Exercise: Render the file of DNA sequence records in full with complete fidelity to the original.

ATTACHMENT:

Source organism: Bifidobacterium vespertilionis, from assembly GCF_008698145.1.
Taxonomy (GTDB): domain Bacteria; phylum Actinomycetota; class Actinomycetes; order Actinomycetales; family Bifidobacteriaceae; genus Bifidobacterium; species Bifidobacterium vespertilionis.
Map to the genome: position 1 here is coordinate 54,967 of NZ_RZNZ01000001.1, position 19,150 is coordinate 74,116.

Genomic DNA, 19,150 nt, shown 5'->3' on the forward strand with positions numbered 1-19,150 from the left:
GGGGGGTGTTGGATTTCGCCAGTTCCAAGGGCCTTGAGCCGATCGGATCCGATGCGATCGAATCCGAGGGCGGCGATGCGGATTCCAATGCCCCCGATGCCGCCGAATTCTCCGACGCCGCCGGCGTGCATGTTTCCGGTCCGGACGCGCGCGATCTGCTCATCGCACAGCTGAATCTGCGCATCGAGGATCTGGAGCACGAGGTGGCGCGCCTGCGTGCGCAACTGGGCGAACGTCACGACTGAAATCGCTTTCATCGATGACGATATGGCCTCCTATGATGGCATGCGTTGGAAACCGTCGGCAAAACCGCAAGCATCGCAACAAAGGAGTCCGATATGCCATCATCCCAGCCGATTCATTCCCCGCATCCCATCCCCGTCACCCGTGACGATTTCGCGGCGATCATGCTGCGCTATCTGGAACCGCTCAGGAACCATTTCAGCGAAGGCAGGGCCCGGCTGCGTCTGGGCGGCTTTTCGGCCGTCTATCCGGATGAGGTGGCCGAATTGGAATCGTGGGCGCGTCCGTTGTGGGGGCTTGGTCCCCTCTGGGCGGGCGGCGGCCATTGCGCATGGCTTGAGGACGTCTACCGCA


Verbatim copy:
Source organism: Bifidobacterium vespertilionis, from assembly GCF_008698145.1.
Taxonomy (GTDB): domain Bacteria; phylum Actinomycetota; class Actinomycetes; order Actinomycetales; family Bifidobacteriaceae; genus Bifidobacterium; species Bifidobacterium vespertilionis.
Map to the genome: position 1 here is coordinate 54,967 of NZ_RZNZ01000001.1, position 19,150 is coordinate 74,116.

Genomic DNA, 19,150 nt, shown 5'->3' on the forward strand with positions numbered 1-19,150 from the left:
GGGGGGTGTTGGATTTCGCCAGTTCCAAGGGCCTTGAGCCGATCGGATCCGATGCGATCGAATCCGAGGGCGGCGATGCGGATTCCAATGCCCCCGATGCCGCCGAATTCTCCGACGCCGCCGGCGTGCATGTTTCCGGTCCGGACGCGCGCGATCTGCTCATCGCACAGCTGAATCTGCGCATCGAGGATCTGGAGCACGAGGTGGCGCGCCTGCGTGCGCAACTGGGCGAACGTCACGACTGAAATCGCTTTCATCGATGACGATATGGCCTCCTATGATGGCATGCGTTGGAAACCGTCGGCAAAACCGCAAGCATCGCAACAAAGGAGTCCGATATGCCATCATCCCAGCCGATTCATTCCCCGCATCCCATCCCCGTCACCCGTGACGATTTCGCGGCGATCATGCTGCGCTATCTGGAACCGCTCAGGAACCATTTCAGCGAAGGCAGGGCCCGGCTGCGTCTGGGCGGCTTTTCGGCCGTCTATCCGGATGAGGTGGCCGAATTGGAATCGTGGGCGCGTCCGTTGTGGGGGCTTGGTCCCCTCTGGGCGGGCGGCGGCCATTGCGCATGGCTTGAGGACGTCTACCGCA